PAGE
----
We suited up immediately upon arrival. The eighth grade boys went and sat on the bleacher and flirted with the cheerleaders and acted like they were watching our game. The 7th graders came out and warmed up... layup drills, shoot around and free throws. Then finally we'd start. Back in 7th grade our starting 5 was usually made up of Loren Vandeberg, Craig Albers, Craig Hillestad, Bruce Vollan and myself. Rodney Kasma would be in there from time to time as well, if I remember correctly.
We were a team that won most of our games at this level and this game was no different. By the end of the first half we were winning and feeling pretty good about our performance as we trotted into the locker room for a pep talk and quick rest. My life was still normal up to this point. I put in my solid few points (as usual) and I was feeling confident that I'd put in a few more in the second half (as usual).
This is where the events get sketchy. We came out of the locker room and warmed up much like we did in the first half. The details of this phase of the story are important. We came out at warmed up on the same basket that we used for the first half. We're supposed to switch baskets. But we didn't we used the same basket. I remember thinking that this was odd, but not impossible. What did I know... I was a fricking 7th grader... there MUST be a reason for the adults to make us do this. Whatever. I'm going with it.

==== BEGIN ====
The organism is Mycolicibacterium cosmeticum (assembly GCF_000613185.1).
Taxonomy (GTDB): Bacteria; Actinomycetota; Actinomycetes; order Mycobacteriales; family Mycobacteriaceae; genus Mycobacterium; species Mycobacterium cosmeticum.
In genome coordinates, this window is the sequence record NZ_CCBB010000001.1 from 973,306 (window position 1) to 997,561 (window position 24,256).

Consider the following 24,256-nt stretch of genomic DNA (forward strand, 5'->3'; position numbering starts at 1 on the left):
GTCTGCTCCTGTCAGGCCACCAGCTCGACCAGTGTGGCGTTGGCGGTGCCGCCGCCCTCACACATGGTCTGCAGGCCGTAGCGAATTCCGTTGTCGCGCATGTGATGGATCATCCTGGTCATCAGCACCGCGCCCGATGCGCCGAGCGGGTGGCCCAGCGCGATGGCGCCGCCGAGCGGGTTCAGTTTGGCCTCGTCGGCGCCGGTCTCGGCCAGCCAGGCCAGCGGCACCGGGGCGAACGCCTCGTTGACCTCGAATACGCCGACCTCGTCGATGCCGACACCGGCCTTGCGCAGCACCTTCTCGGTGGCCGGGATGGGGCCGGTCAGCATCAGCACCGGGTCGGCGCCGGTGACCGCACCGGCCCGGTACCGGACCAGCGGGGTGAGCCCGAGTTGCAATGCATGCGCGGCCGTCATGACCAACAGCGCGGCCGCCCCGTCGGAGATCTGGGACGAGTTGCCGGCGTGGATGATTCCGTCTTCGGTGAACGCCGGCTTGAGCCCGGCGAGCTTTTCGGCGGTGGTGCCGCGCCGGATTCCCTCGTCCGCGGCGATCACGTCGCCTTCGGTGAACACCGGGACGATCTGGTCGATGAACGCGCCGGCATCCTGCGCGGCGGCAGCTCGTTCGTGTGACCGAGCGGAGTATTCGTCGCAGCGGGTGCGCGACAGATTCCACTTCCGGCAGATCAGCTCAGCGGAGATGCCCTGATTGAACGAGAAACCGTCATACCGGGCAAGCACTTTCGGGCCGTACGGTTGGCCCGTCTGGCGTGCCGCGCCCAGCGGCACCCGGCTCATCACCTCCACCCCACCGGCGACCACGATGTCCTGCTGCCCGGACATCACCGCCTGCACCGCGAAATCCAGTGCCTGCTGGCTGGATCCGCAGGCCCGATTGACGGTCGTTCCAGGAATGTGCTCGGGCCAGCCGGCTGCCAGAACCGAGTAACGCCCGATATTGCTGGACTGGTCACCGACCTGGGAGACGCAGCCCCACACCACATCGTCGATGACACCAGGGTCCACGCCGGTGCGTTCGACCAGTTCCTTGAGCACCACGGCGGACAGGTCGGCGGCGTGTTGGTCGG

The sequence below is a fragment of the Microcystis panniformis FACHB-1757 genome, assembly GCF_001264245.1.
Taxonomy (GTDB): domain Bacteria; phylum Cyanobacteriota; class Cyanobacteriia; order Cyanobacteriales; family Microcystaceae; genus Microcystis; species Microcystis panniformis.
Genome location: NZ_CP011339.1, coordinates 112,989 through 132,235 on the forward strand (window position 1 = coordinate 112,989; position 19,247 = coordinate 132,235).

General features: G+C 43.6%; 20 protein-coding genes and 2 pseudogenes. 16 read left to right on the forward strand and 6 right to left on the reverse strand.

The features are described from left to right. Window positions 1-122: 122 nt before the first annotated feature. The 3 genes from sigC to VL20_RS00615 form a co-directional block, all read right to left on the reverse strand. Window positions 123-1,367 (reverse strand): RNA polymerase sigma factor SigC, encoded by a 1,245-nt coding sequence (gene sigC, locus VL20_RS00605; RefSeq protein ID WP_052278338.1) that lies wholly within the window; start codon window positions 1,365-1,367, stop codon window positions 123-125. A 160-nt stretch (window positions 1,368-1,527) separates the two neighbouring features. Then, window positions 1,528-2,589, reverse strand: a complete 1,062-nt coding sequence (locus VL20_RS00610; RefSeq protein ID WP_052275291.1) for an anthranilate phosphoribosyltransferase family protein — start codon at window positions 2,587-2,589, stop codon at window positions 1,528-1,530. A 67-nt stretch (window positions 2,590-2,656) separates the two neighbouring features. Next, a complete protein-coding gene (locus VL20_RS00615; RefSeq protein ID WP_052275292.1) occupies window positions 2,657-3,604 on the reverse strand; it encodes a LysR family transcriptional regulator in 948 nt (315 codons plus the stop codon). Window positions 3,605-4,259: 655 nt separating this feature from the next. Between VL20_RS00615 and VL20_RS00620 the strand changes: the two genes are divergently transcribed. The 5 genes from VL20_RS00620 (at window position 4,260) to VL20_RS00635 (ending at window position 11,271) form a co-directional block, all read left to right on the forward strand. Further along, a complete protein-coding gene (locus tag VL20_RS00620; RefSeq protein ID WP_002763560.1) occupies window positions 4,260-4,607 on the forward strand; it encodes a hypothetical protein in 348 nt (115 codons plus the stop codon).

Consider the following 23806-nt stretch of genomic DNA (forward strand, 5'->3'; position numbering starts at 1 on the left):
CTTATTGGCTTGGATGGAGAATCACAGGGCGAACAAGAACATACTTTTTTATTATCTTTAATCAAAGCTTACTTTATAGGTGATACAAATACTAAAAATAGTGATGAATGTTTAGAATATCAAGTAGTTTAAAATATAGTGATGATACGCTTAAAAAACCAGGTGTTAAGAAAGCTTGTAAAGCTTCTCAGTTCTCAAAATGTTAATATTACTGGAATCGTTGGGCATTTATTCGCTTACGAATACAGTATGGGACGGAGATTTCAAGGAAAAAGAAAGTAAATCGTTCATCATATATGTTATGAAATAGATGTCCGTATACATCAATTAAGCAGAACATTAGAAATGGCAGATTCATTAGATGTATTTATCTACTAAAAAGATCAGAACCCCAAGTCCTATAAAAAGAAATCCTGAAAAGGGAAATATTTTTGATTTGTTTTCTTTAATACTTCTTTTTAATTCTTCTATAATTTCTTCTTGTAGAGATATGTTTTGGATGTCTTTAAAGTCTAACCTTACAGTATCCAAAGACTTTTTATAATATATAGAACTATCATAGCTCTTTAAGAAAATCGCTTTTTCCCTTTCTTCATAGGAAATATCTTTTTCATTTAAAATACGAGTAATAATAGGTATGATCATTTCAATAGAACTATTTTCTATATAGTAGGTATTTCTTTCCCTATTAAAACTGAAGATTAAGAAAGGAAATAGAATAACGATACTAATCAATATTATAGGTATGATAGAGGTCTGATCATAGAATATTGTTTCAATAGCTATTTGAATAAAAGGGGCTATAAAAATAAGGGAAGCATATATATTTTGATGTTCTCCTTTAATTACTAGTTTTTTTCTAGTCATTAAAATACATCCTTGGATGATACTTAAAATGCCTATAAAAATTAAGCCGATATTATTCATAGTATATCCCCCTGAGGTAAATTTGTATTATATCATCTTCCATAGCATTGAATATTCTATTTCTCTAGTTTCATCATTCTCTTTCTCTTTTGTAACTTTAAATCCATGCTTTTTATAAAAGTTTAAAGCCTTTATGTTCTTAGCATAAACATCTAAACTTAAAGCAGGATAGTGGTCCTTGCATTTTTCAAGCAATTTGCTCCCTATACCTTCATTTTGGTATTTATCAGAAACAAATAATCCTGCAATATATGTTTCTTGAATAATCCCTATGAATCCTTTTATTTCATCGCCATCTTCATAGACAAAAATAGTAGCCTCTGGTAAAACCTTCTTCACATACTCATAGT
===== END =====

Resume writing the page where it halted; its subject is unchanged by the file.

So at the end of warmups I'm thinking, "ok, same basket. Got it." Then we come out for the second half jump-ball and the person making the jump faces THEIR own basket. Bruce came out and the refs had them face their baskets. But now Bruce is facing the OTHER basket, not the one we warmed up on. So now I'm confused a bit. But I'm going with it mentally... in my head, I'm like 'ok, I guess it's now THIS basket... the one behind me'.
The referee throws the ball up and Bruce skies for the ball and easily tips it right back to me. In my view, he's hitting the ball directly towards OUR basket and I'm the only one back here. It's my lucky moment.... if I could slam dunk in my life (ever) THIS would've been a great moment for the most kick ass slam dunk ever. That 8th grade cheerleader would've been like "who's THAT guy?"... I saw this all happening in my next few seconds. What did happen was I made the easiest layup I'd ever made. I was still proud of myself. Our lead went up by two points. I added to my stats. Rock on. Then I turned around after making the layup.